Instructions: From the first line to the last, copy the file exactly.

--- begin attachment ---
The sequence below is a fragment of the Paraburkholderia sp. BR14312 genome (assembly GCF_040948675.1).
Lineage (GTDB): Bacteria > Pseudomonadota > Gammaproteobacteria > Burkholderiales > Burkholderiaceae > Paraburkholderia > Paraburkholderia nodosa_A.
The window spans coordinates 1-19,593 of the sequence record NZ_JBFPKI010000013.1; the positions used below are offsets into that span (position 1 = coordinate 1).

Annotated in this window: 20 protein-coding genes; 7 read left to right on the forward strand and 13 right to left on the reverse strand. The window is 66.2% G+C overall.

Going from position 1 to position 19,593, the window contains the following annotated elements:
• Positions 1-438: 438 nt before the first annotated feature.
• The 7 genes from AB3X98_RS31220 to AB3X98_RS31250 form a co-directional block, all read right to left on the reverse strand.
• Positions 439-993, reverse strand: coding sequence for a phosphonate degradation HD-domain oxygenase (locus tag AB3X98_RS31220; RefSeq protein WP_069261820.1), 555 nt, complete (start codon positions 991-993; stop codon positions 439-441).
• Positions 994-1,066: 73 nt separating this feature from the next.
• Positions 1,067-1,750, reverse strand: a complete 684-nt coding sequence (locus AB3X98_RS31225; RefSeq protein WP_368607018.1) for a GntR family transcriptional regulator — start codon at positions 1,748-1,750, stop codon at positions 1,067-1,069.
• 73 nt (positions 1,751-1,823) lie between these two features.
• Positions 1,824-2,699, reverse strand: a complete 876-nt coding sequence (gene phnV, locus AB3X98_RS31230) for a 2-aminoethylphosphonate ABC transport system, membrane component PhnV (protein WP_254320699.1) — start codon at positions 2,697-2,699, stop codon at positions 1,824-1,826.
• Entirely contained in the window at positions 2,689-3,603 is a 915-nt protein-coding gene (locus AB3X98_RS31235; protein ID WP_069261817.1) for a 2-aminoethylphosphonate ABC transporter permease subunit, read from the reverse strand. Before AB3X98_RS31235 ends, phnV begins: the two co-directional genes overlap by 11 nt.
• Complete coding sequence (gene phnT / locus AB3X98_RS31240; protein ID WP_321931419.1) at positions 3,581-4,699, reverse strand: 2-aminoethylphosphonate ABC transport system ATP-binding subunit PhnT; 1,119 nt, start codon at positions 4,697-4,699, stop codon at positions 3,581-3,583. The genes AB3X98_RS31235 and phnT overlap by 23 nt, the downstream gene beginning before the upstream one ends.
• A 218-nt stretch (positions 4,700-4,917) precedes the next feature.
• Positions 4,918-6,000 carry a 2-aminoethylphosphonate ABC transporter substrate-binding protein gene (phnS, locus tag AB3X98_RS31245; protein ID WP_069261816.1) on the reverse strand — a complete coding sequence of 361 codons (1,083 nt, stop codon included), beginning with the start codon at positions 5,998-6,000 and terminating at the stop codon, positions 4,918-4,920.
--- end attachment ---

The sequence below is a fragment of the Paraburkholderia sp. BR14312 genome (assembly GCF_040948675.1).
Lineage (GTDB): Bacteria > Pseudomonadota > Gammaproteobacteria > Burkholderiales > Burkholderiaceae > Paraburkholderia > Paraburkholderia nodosa_A.
The window spans coordinates 1-19,593 of the sequence record NZ_JBFPKI010000013.1; the positions used below are offsets into that span (position 1 = coordinate 1).

Annotated in this window: 20 protein-coding genes; 7 read left to right on the forward strand and 13 right to left on the reverse strand. The window is 66.2% G+C overall.

Going from position 1 to position 19,593, the window contains the following annotated elements:
• Positions 1-438: 438 nt before the first annotated feature.
• The 7 genes from AB3X98_RS31220 to AB3X98_RS31250 form a co-directional block, all read right to left on the reverse strand.
• Positions 439-993, reverse strand: coding sequence for a phosphonate degradation HD-domain oxygenase (locus tag AB3X98_RS31220; RefSeq protein WP_069261820.1), 555 nt, complete (start codon positions 991-993; stop codon positions 439-441).
• Positions 994-1,066: 73 nt separating this feature from the next.
• Positions 1,067-1,750, reverse strand: a complete 684-nt coding sequence (locus AB3X98_RS31225; RefSeq protein WP_368607018.1) for a GntR family transcriptional regulator — start codon at positions 1,748-1,750, stop codon at positions 1,067-1,069.
• 73 nt (positions 1,751-1,823) lie between these two features.
• Positions 1,824-2,699, reverse strand: a complete 876-nt coding sequence (gene phnV, locus AB3X98_RS31230) for a 2-aminoethylphosphonate ABC transport system, membrane component PhnV (protein WP_254320699.1) — start codon at positions 2,697-2,699, stop codon at positions 1,824-1,826.
• Entirely contained in the window at positions 2,689-3,603 is a 915-nt protein-coding gene (locus AB3X98_RS31235; protein ID WP_069261817.1) for a 2-aminoethylphosphonate ABC transporter permease subunit, read from the reverse strand. Before AB3X98_RS31235 ends, phnV begins: the two co-directional genes overlap by 11 nt.
• Complete coding sequence (gene phnT / locus AB3X98_RS31240; protein ID WP_321931419.1) at positions 3,581-4,699, reverse strand: 2-aminoethylphosphonate ABC transport system ATP-binding subunit PhnT; 1,119 nt, start codon at positions 4,697-4,699, stop codon at positions 3,581-3,583. The genes AB3X98_RS31235 and phnT overlap by 23 nt, the downstream gene beginning before the upstream one ends.
• A 218-nt stretch (positions 4,700-4,917) precedes the next feature.
• Positions 4,918-6,000 carry a 2-aminoethylphosphonate ABC transporter substrate-binding protein gene (phnS, locus tag AB3X98_RS31245; protein ID WP_069261816.1) on the reverse strand — a complete coding sequence of 361 codons (1,083 nt, stop codon included), beginning with the start codon at positions 5,998-6,000 and terminating at the stop codon, positions 4,918-4,920.